"Merry Xmas!" "Big Xmas sale!" Xmas , it appears, is firmly established as a commercialism. We tend to place it in the same class as nite and hi (for high): abbreviations contrived largely for the convenience of advertisers. But Xmas is a more interesting case. In fact, it is a classic example of a symbol firmly established for one purpose being preempted for an entirely different one.
The X in Xmas is the Greek letter chi (pronounced ky). In Greek, chi is the first letter in Christ--a point that is lost when the Greek is transliterated into English as Christos or Kristos. X (the Greek and Roman letters are identical in print) is also a symbol for the cross--a usage that survives quite independently of any religious significance in traffic signs: PED XING. But for well over 1,000 years, X, preemptively and presumptively, symbolized Christ. The Irish refused to use the Roman numeral X because it would be disrespectful to Christ. So common was the understanding of this symbol that non-Christians who wished to preserve their cultural identity took pains to avoid it. The Chinese altered their coins to remove anything resembling an X because they saw it as an inviolable symbol of the Western religion and, hence, Western influence. Early in this century, illiterate Jewish immigrants arriving at Ellis Island often refused to sign their names with an X because of its strong Christian associations.
Xmas itself has a long history as an English idiom. The Oxford English Dictionary, in about 1920, defined it simply as a "common abbreviation in writing of Christmas." The first use cited in the OED is from 1551, spelled as X'temmas. The poet Coleridge used in twice in letters, in 1799 and 1801. The last use cited in the OED is from the popular British magazine Punch in 1884. We can see the secularizing trend at work: "He's beginning Xmassing already."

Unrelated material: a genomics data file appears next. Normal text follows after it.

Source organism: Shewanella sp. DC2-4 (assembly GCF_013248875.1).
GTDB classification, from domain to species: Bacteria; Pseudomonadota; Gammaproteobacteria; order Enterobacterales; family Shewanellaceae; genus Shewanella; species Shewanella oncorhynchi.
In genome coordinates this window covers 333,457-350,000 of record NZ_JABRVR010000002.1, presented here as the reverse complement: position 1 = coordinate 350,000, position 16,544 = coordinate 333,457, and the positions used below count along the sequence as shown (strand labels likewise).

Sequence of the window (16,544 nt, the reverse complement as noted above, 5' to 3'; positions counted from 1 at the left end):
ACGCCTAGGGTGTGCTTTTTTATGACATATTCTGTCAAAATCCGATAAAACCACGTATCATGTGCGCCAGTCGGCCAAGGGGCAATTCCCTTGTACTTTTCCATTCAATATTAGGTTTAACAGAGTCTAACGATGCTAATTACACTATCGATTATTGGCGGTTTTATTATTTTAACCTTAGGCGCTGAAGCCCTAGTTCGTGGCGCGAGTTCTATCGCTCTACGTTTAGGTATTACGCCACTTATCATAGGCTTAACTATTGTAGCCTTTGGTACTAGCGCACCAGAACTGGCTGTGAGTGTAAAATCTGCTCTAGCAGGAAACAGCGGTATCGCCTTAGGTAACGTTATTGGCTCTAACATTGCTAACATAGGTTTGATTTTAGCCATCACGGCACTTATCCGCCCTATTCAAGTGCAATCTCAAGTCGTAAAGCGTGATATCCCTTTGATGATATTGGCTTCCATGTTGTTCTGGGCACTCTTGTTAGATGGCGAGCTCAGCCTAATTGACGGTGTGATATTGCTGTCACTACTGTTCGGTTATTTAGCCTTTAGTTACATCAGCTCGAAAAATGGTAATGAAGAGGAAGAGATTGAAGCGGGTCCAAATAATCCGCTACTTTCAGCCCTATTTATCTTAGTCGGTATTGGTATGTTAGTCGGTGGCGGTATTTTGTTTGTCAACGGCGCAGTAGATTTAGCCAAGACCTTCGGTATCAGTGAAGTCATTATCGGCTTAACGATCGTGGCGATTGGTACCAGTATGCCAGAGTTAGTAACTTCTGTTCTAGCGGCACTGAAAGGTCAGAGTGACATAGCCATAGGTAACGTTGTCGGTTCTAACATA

The wholesale expropriation of Xmas as a commercial term, however, has been chiefly an American phenomenon. Christmas itself had rather inauspicious beginnings in this country. In 1659 the General Court of Massachusetts passed a law which imposed a fine on "anybody who is found observing, by abstinence from labor, feasting, or any other way, any such days as Christmas Day." These were Puritans, keep in mind, who were inclined to take evidence that anyone might be having a good time as a sign of "popery." While the celebration of Christmas as a holiday was widely accepted by the time of the Revolution, Christmas as a commercial holiday had to wait until after the Civil War. Gift giving, which had been a rare and personal convention at the beginning of the 19th Century, started to become a social obligation. R. H. Macy's department store in New York City stayed open until midnight on Christmas Eve for the first time in 1867. Macy's first Christmas window display appeared in 1874.
As Christmas grew into what Daniel Boorstin has called "a spectacular nationwide Festival of Consumption," Christmas advertising grew with it. But advertisers did not need to invent a new abbreviation for the nine-letter word denoting the season. They simply used one that had been around for centuries. And in less than 100 years the usage of well over 1,000 years was largely reversed. What once nearly everyone took to be a religious symbol, today nearly everyone regards as a secular symbol.
Stan Freberg did a novelty song several years ago, I think it was called "Green Christmas," in which he asked the musical question: "Who put the X in Xmas?" Well, as a matter of fact, the early Christians put the X in Xmas. What we have often done in the 20th-Century has been to take the meaning out.